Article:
Baum Site

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The Baum Site (31Ck9) is one of the most prominent Middle and Late Woodland Period sites of the Colington Phase in the state of North Carolina. It is located north of Poplar Branch in Currituck County, North Carolina. This phase, marked by cultures of the Algonkian peoples, aligns with the Late Woodland period in North Carolina, occurring during English explorations between 1584 and 1587, and permanent settlement at 1650.[1] This village is what the first English explorers encountered when entering the coastal region. The site contained ossuaries and evidence for a coastal village adaptation. The site was registered with the National Register of Historic Places on December 8, 1982, after testing and excavations in 1972 and 1973 by David Sutton Phelps, who was an archaeologist at East Carolina University. The site is suffering from erosion due to wave action. After the initial discovery, which was the result of erosion uncovering of remains, Phelps claimed, “this will provide the first glimpse of a coastal village of this type in the state”.[2]

Geography[edit]

The site is 5 acres of Norfolk loamy fine sand, found north of Poplar Branch, a small town in North Carolina. Currituck Sound, a canal, and a farm pond surround it. The Baum site has a rolling topography with two ridges, one running parallel to the coast.[3]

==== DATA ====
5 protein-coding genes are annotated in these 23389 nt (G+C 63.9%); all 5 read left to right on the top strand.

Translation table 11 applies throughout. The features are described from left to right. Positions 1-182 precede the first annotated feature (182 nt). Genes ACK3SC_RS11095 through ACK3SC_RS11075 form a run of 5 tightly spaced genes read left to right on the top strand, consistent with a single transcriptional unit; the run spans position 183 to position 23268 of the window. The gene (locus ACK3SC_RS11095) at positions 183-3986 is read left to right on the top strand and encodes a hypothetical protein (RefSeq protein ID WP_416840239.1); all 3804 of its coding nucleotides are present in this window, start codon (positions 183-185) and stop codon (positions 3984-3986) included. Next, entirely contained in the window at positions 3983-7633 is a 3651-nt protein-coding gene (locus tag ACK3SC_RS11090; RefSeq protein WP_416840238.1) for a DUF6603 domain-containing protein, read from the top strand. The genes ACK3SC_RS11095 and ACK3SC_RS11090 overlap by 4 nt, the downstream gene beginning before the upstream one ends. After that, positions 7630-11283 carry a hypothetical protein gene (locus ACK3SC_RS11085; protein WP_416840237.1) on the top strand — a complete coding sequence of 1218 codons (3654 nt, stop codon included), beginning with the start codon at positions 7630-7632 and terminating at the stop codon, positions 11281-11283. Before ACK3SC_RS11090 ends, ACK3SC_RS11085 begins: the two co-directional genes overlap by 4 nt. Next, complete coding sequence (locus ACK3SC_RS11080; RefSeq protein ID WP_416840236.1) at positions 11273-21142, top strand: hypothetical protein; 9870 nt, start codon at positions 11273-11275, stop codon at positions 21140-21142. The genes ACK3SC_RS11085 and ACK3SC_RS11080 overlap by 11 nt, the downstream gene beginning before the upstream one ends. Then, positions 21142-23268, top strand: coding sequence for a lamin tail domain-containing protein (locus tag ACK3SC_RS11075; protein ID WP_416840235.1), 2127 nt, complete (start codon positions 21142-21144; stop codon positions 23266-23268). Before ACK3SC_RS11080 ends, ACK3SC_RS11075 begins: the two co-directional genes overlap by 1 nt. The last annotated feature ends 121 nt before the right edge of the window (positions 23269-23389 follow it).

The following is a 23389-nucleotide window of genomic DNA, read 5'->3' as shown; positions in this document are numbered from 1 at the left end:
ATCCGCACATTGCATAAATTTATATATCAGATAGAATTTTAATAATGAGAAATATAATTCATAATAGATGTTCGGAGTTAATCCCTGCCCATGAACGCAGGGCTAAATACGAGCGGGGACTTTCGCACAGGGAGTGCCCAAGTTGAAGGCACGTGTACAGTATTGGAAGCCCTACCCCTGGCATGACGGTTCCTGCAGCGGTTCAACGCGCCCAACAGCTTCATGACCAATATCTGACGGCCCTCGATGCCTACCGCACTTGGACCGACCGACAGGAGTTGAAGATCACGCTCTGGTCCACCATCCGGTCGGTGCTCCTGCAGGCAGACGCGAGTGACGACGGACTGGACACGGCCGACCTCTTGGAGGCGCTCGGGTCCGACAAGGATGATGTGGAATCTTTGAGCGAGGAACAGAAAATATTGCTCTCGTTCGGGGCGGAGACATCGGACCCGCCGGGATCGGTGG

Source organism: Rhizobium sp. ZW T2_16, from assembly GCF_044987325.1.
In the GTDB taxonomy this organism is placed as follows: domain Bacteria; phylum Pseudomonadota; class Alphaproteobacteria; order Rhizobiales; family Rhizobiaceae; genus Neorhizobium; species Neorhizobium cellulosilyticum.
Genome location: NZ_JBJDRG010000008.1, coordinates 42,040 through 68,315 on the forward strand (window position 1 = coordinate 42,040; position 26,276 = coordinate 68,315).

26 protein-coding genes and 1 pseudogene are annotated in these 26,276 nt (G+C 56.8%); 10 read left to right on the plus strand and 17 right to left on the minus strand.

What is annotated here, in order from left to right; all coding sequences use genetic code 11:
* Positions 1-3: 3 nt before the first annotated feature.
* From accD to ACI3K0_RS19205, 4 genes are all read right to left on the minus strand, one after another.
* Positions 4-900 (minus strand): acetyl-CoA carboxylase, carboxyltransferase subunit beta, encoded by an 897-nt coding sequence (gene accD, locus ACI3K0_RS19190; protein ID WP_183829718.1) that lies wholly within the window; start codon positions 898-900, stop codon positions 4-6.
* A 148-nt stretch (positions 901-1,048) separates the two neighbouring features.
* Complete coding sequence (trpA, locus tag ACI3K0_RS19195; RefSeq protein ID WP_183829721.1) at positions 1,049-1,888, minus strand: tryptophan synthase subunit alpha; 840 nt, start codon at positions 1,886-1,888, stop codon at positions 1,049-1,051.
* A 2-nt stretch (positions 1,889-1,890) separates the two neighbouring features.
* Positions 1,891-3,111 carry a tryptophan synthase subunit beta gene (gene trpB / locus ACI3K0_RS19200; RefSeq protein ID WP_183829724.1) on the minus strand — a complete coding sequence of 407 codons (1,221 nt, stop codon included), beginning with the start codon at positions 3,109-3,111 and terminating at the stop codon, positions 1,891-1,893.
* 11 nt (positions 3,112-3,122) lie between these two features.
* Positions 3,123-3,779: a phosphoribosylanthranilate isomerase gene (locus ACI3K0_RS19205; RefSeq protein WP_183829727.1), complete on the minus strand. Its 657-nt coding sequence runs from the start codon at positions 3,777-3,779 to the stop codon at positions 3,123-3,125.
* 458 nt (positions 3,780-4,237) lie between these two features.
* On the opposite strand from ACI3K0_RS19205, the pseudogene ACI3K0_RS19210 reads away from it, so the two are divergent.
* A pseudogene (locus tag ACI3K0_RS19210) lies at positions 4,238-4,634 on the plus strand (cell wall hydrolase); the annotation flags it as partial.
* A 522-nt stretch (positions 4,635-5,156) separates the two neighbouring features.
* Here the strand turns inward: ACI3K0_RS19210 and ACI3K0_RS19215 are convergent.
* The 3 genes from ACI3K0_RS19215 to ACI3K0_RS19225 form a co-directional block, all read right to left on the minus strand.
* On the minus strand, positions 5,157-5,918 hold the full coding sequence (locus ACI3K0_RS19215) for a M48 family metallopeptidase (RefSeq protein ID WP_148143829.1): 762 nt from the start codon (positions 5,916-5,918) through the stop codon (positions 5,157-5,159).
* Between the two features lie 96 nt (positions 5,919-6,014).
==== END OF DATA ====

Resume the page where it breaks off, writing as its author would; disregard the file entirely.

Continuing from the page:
Excavations[edit]

After a survey in the mid-1950s of Currituck County, East Carolina University conducted a study of the area known as the Baum Site after reports of exposed bone along the beach.[4] During this early excavation, the focus was mainly on developing a basic stratigraphy and context. Milford Baum, whom the site is named after, allowed Phelps and colleagues to conduct research on the area since the already found remains showed significant evidence of Algonkian and Woodland occupation. An ossuary was found, known as Burial 1, which had the remains of 58 individuals, several of which were articulated.[5] Although there was another burial found first, Feature 1, it only contained traces of a pit, which did not warrant an excavation. Many of the remains were well preserved due to the presence of oyster shells, which acted as acid-neutralizing agents in the soil.[2] The excellent preservation allowed Phelps and his team to make numerous interpretations regarding dating, culture, and modes of subsistence.

In 1980, another survey was conducted when another burial was found, due to erosion. This burial, known as Burial 5 ossuary, contained around 30 individuals, with one of the individuals being in an upper pit.[6] These findings confirm a presence of Native Americans during the Colington Phase.

The site had been regarded as a very important shell midden site in the state of North Carolina for decades. It has been used for research and investigation several times, including in 2005, when archaeologists from the Office of State Archaeology found remains that were uncovered by erosion at the bluff area of the site.[7]

Coastal Carolina Research, Inc. conducted another investigation in 2006 “…in response to a planned development. Limited testing concluded…the development was the fringe of the village. The area was subsequently mitigated through data recovery”.[2]

Artifacts and Interpretations[edit]

The ossuaries present at the shell midden site provide important information about Woodland period material culture. Permanent village life is thought to have originated during the Colington Phase locally.